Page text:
Ingrid de Kok’s technique for this exercise is to employ the first person perspective, creating a dramatic monologue to give the transcriber voice:
I was the commision’s own captive
Its anonymous after-hours scribe,
Choosing the words captive, anonymous, professional, and blank-slate, the poet creates an opening tone which is pink-collar, passive, and controlled, as if the transcriber is merely a cog in a corporate machine. De Kok furthers the mindlessness of the transcriber’s work in line 4 with the droning “Word by word by word,” a device which she repeats in line 10 with “Word upon word upon word.”
In lines 5 thru 8, the poet invokes the mechanical - “from winding tape to hieroglyphic key” and stresses the sense that this is work being performed without feeling:
Like bricks for a kiln or tiles for a roof
Or the sweeping of leaves into piles for burning:
Here, the poet juxtaposes the notion of building something with “bricks for a kiln or tiles for a roof” against destroying something, “leaves into piles for burning.” Which is she, in fact, doing? But in the true spirit of a peon worker, in line 9, the transcriber remains unquestioning: “I don’t know which.” Which is to say, whether it is creation or destruction, the transcriber is not here to offer her opinions or feelings, but to simply take sounds and equate them to letters and syllables.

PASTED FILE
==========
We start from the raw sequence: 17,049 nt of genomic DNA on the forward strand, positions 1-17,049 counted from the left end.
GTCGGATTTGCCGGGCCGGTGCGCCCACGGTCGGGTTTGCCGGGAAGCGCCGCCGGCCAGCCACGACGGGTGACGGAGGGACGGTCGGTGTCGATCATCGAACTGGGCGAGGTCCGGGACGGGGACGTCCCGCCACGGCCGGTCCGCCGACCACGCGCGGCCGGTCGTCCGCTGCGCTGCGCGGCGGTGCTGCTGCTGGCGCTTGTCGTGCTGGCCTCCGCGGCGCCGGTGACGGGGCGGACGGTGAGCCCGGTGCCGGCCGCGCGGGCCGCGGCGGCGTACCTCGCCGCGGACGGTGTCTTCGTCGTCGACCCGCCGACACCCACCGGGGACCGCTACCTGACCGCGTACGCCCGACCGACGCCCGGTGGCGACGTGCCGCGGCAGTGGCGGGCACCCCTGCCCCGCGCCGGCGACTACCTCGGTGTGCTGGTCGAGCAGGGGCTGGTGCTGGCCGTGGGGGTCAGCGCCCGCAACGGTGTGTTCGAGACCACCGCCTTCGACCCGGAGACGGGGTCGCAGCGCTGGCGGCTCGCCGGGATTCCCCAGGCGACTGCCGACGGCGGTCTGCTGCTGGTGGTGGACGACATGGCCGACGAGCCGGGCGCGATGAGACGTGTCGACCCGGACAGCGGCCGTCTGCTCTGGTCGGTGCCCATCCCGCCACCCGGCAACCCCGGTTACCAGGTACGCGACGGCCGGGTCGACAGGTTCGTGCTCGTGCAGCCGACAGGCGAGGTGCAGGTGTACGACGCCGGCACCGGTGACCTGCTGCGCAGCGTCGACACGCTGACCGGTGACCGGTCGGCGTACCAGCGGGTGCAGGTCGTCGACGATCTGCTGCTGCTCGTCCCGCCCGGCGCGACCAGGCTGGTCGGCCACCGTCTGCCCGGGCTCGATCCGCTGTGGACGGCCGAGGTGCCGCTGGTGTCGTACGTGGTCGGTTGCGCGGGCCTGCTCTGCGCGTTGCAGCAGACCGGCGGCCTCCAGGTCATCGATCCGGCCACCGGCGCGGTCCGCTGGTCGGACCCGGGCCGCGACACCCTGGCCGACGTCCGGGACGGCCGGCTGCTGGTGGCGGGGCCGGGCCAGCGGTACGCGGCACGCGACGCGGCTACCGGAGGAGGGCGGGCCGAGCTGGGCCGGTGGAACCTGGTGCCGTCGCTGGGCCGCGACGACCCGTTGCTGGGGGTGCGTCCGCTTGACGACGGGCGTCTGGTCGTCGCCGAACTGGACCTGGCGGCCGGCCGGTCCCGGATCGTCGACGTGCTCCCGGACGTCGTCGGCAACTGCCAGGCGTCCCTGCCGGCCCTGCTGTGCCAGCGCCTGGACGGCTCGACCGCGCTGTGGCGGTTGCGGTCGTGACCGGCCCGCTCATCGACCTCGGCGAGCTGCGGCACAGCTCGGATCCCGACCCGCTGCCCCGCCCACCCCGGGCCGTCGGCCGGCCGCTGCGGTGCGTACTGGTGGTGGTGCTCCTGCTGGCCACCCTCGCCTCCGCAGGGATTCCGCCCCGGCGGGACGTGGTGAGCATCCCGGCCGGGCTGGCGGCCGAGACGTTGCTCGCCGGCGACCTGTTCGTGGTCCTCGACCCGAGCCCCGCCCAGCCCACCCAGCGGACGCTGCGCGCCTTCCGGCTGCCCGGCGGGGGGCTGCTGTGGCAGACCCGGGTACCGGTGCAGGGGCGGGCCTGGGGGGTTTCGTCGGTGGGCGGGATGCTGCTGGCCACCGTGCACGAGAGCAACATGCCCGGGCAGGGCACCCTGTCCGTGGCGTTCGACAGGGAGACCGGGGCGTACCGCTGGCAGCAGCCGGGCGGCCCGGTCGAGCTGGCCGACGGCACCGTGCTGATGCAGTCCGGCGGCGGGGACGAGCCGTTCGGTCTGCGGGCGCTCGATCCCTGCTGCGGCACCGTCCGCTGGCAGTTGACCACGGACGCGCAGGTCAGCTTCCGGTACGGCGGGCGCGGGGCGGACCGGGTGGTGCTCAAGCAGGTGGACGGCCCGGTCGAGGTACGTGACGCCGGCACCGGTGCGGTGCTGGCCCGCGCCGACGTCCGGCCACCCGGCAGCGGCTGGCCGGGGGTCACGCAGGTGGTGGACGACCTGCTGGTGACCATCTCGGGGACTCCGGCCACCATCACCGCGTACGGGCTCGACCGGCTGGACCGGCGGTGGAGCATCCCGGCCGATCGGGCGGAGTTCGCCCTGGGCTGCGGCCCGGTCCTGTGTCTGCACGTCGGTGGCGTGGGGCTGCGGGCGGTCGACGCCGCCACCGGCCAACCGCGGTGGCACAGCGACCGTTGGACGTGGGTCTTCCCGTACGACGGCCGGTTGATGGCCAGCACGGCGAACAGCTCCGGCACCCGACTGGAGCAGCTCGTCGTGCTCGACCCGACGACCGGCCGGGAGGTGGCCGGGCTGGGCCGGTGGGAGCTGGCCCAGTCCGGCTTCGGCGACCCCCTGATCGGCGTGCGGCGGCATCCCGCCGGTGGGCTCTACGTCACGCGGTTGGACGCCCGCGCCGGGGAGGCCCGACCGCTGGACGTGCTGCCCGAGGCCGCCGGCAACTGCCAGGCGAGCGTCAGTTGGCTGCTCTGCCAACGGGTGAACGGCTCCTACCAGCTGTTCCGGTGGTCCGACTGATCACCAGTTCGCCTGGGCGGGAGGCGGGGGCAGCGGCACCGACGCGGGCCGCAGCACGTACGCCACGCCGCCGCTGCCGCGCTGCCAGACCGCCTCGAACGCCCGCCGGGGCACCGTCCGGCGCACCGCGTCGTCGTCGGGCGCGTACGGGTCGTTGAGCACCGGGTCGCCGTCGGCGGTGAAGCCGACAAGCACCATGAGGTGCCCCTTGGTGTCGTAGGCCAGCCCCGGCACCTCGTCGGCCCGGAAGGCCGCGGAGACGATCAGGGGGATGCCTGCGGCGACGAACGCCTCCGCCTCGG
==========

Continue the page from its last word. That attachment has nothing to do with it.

But then something pivotal occurs in lines 13 – 16:
But how to transcribe silence from tape?
Is weeping a pause or a word?
What written sign for a strangled throat?
And a witness pointing?
After successive declarative statements for the first half of the poem, the transcriber rattles off four successive questions. This turn in the poem symbolizes awareness, a change in consciousness. If we look more deeply at the nature of these questions, we see the speaker raises greater issues about the nature of objectivity and truth – especially in the context of this Truth and Reconciliation Commission. Is truth simply a literal transcription? Or is there more to it?
If the transcriber is transcribing literally - as neutrally and objectively as a machine - the silence in line 13 would be indicated by no keystrokes, blank space on the transcription page. But such a system quickly deteriorates in line 14: